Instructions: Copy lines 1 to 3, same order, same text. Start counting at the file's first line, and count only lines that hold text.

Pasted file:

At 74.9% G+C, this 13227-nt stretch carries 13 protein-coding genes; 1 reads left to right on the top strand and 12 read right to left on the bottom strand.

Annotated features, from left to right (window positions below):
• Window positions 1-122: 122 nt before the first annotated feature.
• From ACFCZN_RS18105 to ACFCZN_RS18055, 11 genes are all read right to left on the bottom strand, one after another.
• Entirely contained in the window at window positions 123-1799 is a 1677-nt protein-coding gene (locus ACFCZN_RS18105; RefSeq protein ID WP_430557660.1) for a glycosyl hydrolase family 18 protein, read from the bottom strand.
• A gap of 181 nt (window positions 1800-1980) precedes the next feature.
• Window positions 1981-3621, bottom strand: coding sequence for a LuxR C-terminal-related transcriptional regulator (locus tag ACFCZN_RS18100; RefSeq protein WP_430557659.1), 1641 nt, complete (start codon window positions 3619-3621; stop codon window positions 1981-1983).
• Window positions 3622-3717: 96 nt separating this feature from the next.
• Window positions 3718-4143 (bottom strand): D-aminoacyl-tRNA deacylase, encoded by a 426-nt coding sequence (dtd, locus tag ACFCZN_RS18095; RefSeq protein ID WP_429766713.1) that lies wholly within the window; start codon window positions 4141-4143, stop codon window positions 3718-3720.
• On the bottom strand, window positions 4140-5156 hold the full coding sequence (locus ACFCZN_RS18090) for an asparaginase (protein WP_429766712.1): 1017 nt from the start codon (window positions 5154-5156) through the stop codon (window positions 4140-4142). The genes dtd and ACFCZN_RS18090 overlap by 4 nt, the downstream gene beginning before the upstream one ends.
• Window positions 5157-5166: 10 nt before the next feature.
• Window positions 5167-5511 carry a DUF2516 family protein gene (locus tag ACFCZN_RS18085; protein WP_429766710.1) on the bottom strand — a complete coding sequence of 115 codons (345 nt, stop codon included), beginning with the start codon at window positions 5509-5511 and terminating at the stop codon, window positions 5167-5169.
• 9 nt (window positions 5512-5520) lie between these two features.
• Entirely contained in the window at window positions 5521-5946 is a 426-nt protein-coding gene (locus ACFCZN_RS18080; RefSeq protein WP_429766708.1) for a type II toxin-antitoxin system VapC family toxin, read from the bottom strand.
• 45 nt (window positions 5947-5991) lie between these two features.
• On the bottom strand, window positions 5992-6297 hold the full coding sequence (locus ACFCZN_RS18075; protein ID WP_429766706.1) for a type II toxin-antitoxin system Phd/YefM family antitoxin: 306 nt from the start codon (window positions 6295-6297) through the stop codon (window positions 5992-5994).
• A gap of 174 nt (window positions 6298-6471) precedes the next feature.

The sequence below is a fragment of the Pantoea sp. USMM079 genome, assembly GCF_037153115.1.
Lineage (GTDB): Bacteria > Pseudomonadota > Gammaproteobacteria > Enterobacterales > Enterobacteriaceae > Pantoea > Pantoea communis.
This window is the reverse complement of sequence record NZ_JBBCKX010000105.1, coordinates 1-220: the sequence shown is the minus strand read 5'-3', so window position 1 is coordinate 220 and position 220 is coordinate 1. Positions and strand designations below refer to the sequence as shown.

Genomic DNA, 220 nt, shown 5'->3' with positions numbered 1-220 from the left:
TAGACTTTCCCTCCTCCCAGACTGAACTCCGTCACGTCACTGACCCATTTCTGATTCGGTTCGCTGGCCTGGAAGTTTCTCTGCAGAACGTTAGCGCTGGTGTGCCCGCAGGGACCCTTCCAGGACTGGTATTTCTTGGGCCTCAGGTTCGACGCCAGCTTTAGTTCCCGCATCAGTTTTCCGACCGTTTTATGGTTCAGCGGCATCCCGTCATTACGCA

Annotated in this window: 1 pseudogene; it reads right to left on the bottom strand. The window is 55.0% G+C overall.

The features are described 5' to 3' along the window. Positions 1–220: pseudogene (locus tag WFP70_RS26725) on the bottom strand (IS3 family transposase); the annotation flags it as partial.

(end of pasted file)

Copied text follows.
At 74.9% G+C, this 13227-nt stretch carries 13 protein-coding genes; 1 reads left to right on the top strand and 12 read right to left on the bottom strand.

Annotated features, from left to right (window positions below):
• Window positions 1-122: 122 nt before the first annotated feature.